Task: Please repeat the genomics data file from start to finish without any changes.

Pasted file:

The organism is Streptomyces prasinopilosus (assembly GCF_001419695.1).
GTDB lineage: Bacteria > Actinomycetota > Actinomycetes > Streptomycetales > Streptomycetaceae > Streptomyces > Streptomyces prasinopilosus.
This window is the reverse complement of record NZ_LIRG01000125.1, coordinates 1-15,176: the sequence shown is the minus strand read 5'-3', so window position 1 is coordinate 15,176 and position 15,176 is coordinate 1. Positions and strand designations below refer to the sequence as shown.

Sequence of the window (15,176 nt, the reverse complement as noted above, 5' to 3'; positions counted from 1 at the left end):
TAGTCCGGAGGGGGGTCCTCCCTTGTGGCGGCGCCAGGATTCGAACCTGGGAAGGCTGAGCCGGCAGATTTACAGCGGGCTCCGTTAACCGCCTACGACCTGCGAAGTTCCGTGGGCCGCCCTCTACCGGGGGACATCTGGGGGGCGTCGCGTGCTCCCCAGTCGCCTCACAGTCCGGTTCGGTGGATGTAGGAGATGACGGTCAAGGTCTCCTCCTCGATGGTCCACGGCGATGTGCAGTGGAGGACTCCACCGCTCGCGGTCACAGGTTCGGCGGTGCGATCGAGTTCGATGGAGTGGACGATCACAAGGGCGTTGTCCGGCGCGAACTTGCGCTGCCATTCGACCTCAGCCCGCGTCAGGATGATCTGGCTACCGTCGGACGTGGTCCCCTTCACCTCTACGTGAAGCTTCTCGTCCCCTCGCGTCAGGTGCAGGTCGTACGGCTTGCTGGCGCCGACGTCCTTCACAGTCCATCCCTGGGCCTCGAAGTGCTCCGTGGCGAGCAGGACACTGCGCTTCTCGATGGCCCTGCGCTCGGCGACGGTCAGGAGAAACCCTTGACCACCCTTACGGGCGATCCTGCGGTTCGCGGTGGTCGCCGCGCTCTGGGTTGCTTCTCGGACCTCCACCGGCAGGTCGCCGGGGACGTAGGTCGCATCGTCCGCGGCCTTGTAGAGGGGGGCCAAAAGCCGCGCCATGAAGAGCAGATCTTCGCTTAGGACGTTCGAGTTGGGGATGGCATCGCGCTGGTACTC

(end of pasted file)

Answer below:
The organism is Streptomyces prasinopilosus (assembly GCF_001419695.1).
GTDB lineage: Bacteria > Actinomycetota > Actinomycetes > Streptomycetales > Streptomycetaceae > Streptomyces > Streptomyces prasinopilosus.
This window is the reverse complement of record NZ_LIRG01000125.1, coordinates 1-15,176: the sequence shown is the minus strand read 5'-3', so window position 1 is coordinate 15,176 and position 15,176 is coordinate 1. Positions and strand designations below refer to the sequence as shown.

Sequence of the window (15,176 nt, the reverse complement as noted above, 5' to 3'; positions counted from 1 at the left end):
TAGTCCGGAGGGGGGTCCTCCCTTGTGGCGGCGCCAGGATTCGAACCTGGGAAGGCTGAGCCGGCAGATTTACAGCGGGCTCCGTTAACCGCCTACGACCTGCGAAGTTCCGTGGGCCGCCCTCTACCGGGGGACATCTGGGGGGCGTCGCGTGCTCCCCAGTCGCCTCACAGTCCGGTTCGGTGGATGTAGGAGATGACGGTCAAGGTCTCCTCCTCGATGGTCCACGGCGATGTGCAGTGGAGGACTCCACCGCTCGCGGTCACAGGTTCGGCGGTGCGATCGAGTTCGATGGAGTGGACGATCACAAGGGCGTTGTCCGGCGCGAACTTGCGCTGCCATTCGACCTCAGCCCGCGTCAGGATGATCTGGCTACCGTCGGACGTGGTCCCCTTCACCTCTACGTGAAGCTTCTCGTCCCCTCGCGTCAGGTGCAGGTCGTACGGCTTGCTGGCGCCGACGTCCTTCACAGTCCATCCCTGGGCCTCGAAGTGCTCCGTGGCGAGCAGGACACTGCGCTTCTCGATGGCCCTGCGCTCGGCGACGGTCAGGAGAAACCCTTGACCACCCTTACGGGCGATCCTGCGGTTCGCGGTGGTCGCCGCGCTCTGGGTTGCTTCTCGGACCTCCACCGGCAGGTCGCCGGGGACGTAGGTCGCATCGTCCGCGGCCTTGTAGAGGGGGGCCAAAAGCCGCGCCATGAAGAGCAGATCTTCGCTTAGGACGTTCGAGTTGGGGATGGCATCGCGCTGGTACTC